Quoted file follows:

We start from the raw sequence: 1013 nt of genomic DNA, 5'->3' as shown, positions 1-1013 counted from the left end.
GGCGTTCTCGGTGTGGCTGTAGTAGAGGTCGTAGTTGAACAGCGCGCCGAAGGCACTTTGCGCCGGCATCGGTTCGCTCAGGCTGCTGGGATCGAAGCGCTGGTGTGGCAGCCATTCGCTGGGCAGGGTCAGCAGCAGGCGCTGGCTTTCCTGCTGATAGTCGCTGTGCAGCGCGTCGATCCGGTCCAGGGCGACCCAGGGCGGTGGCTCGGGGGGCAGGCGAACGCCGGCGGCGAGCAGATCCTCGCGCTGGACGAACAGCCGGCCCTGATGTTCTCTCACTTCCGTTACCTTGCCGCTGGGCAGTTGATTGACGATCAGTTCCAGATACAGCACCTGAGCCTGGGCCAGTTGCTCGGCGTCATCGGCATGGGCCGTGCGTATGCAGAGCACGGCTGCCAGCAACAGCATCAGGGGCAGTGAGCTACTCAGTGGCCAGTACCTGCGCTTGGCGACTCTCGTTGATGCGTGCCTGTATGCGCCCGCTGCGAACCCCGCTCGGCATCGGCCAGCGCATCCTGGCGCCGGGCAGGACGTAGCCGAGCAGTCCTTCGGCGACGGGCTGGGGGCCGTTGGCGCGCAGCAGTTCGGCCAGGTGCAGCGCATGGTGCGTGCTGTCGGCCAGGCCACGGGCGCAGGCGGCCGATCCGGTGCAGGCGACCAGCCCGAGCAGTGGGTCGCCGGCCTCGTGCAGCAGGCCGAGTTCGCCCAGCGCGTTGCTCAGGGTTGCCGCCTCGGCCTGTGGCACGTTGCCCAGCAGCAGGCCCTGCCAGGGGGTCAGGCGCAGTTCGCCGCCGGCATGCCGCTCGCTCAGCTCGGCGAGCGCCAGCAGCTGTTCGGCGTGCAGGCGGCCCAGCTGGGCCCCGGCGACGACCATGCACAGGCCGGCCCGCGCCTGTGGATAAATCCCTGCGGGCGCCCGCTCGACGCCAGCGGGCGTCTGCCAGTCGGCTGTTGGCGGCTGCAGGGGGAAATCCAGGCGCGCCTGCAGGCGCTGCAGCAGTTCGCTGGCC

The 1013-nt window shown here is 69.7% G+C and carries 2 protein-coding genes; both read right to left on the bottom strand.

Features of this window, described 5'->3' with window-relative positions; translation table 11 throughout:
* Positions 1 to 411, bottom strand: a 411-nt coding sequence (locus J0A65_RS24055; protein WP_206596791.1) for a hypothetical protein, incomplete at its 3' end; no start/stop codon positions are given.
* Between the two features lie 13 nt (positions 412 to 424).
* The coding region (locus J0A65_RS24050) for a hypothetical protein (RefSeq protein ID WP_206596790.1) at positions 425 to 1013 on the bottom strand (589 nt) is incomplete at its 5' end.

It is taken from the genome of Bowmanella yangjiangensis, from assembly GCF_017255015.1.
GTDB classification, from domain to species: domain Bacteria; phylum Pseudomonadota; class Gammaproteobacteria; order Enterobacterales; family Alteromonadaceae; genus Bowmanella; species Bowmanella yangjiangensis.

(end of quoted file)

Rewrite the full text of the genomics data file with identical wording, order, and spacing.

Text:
We start from the raw sequence: 1013 nt of genomic DNA, 5'->3' as shown, positions 1-1013 counted from the left end.
GGCGTTCTCGGTGTGGCTGTAGTAGAGGTCGTAGTTGAACAGCGCGCCGAAGGCACTTTGCGCCGGCATCGGTTCGCTCAGGCTGCTGGGATCGAAGCGCTGGTGTGGCAGCCATTCGCTGGGCAGGGTCAGCAGCAGGCGCTGGCTTTCCTGCTGATAGTCGCTGTGCAGCGCGTCGATCCGGTCCAGGGCGACCCAGGGCGGTGGCTCGGGGGGCAGGCGAACGCCGGCGGCGAGCAGATCCTCGCGCTGGACGAACAGCCGGCCCTGATGTTCTCTCACTTCCGTTACCTTGCCGCTGGGCAGTTGATTGACGATCAGTTCCAGATACAGCACCTGAGCCTGGGCCAGTTGCTCGGCGTCATCGGCATGGGCCGTGCGTATGCAGAGCACGGCTGCCAGCAACAGCATCAGGGGCAGTGAGCTACTCAGTGGCCAGTACCTGCGCTTGGCGACTCTCGTTGATGCGTGCCTGTATGCGCCCGCTGCGAACCCCGCTCGGCATCGGCCAGCGCATCCTGGCGCCGGGCAGGACGTAGCCGAGCAGTCCTTCGGCGACGGGCTGGGGGCCGTTGGCGCGCAGCAGTTCGGCCAGGTGCAGCGCATGGTGCGTGCTGTCGGCCAGGCCACGGGCGCAGGCGGCCGATCCGGTGCAGGCGACCAGCCCGAGCAGTGGGTCGCCGGCCTCGTGCAGCAGGCCGAGTTCGCCCAGCGCGTTGCTCAGGGTTGCCGCCTCGGCCTGTGGCACGTTGCCCAGCAGCAGGCCCTGCCAGGGGGTCAGGCGCAGTTCGCCGCCGGCATGCCGCTCGCTCAGCTCGGCGAGCGCCAGCAGCTGTTCGGCGTGCAGGCGGCCCAGCTGGGCCCCGGCGACGACCATGCACAGGCCGGCCCGCGCCTGTGGATAAATCCCTGCGGGCGCCCGCTCGACGCCAGCGGGCGTCTGCCAGTCGGCTGTTGGCGGCTGCAGGGGGAAATCCAGGCGCGCCTGCAGGCGCTGCAGCAGTTCGCTGGCC

The 1013-nt window shown here is 69.7% G+C and carries 2 protein-coding genes; both read right to left on the bottom strand.

Features of this window, described 5'->3' with window-relative positions; translation table 11 throughout:
* Positions 1 to 411, bottom strand: a 411-nt coding sequence (locus J0A65_RS24055; protein WP_206596791.1) for a hypothetical protein, incomplete at its 3' end; no start/stop codon positions are given.
* Between the two features lie 13 nt (positions 412 to 424).
* The coding region (locus J0A65_RS24050) for a hypothetical protein (RefSeq protein ID WP_206596790.1) at positions 425 to 1013 on the bottom strand (589 nt) is incomplete at its 5' end.

It is taken from the genome of Bowmanella yangjiangensis, from assembly GCF_017255015.1.
GTDB classification, from domain to species: domain Bacteria; phylum Pseudomonadota; class Gammaproteobacteria; order Enterobacterales; family Alteromonadaceae; genus Bowmanella; species Bowmanella yangjiangensis.